Trafficking of Chinese women on the rise

By Zhang Yan and He Dan (China Daily)
Updated: 2011-01-24 06:55
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Victims lured by false promises as international crime groups involved

Trafficking of Chinese women on the rise

Chen Shiqu is director of the anti-human traffi cking offi ce under the Ministry of Public Security.

BEIJING - The number of Chinese women trafficked overseas and forced into prostitution has risen amid an increasing presence of international crime groups, a senior police officer said.

The women, mostly from poor rural areas, were trafficked mainly for forced marriage or forced prostitution, Chen Shiqu, director of the anti-human trafficking office under the Ministry of Public Security, said.

Forced marriages in poor areas of Southwest China's Yunnan and Guizhou provinces were behind most of the trafficking, he said.

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"But there has been a growing trend for organized transnational human trafficking crime groups to target Chinese women for forced prostitution in foreign countries," Chen told China Daily.

A majority of the targeted women were from poor rural areas in China and were trafficked to Southeast Asia, Europe and Africa, Chen said but declined to provide specific figures.

But he cited statistics from Malaysian police as saying a total of 5,453 Chinese women suspected of engaging in prostitution were detained by the end of November.

Chinese police have cracked 9,165 trafficking cases and rescued 17,746 women since April 2009 when the Ministry of Public Security launched a special campaign, according to statistics from Chen's office.

Huge profits for organized crime groups allied to poor awareness among rural Chinese women about the dangers of human trafficking contributed to a growing number of international cases.

"Many of the trafficked women were cheated by criminal suspects under the guise of overseas study or high-paid jobs and then forced into prostitution," he said.

There is an increasing need for more international cooperation as trafficking in other countries can involve various organized crime groups, he said.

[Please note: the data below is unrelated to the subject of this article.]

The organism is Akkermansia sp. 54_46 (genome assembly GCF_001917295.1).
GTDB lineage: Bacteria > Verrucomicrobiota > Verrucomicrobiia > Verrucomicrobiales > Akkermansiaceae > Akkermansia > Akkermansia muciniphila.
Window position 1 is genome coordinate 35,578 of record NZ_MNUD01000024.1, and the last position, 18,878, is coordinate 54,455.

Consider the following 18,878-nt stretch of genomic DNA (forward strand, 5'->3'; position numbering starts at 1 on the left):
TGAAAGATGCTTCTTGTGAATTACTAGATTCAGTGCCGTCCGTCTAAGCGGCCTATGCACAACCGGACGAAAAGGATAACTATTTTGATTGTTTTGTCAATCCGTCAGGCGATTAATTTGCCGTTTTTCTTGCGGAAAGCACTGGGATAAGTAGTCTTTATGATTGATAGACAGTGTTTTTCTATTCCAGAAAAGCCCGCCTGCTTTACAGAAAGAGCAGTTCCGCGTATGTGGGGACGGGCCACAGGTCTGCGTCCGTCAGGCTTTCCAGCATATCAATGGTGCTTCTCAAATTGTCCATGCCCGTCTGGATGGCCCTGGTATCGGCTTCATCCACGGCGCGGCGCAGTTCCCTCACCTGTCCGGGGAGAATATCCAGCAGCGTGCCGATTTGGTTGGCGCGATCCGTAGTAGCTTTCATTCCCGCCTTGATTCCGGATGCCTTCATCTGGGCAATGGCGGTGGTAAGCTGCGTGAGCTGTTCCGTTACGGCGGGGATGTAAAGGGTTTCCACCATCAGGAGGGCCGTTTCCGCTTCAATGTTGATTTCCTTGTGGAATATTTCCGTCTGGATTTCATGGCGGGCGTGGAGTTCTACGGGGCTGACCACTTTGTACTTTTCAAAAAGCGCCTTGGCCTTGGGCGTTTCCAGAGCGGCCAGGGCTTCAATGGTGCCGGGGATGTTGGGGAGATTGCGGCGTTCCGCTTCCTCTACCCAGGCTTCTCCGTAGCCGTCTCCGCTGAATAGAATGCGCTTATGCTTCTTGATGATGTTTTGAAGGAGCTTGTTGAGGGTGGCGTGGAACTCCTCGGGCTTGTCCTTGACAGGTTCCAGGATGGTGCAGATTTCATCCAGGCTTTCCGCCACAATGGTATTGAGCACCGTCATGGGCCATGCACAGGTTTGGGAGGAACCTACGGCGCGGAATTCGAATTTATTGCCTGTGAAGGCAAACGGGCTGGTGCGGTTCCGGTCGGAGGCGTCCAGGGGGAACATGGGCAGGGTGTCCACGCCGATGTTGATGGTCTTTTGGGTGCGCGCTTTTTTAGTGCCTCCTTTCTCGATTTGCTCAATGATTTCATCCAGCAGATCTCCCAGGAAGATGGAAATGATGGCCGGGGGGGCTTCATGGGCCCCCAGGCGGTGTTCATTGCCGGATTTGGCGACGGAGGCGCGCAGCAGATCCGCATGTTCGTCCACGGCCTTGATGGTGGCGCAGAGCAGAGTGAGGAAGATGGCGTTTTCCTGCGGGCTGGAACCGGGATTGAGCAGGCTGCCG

China has signed the Mekong River Sub-regional Cooperation Anti-trafficking Memo with Thailand, Myanmar, Laos, and Cambodia and set up an annual senior-official meeting mechanism to help curb international trafficking.

Beijing has also established eight border offices with neighboring countries, such as Vietnam, Myanmar and Laos, to combat trafficking, Chen said.

Chinese police have also cooperated with their Russian, British, Australian and Malaysian counterparts in intelligence exchange and investigation.

Police in China, with the help of foreign counterparts, have carried out a number of successful rescue operations, Chen said.

Last November, police rescued 15 women who had been trafficked from Sichuan province to Africa for prostitution. The operation began following a tip-off in May that the women had been trafficked to Kinshasa, in the Democratic Republic of the Congo. The ministry dispatched a special investigation team there and detained two Chinese suspects, surnamed Zhuang and Yao, on Nov 26, 2010.

Dai Peng, head of the investigation department of the Chinese People's Public Security University, said lack of financial and manpower resources are hindering police efforts to fight international trafficking.

He Yunxiao, a national project coordinator from the UN Inter-Agency Project on Human Trafficking, told China Daily that international cooperation is vital, as it leads to greater intelligence sharing and the extradition of suspects.

Cao Yin contributed to this story.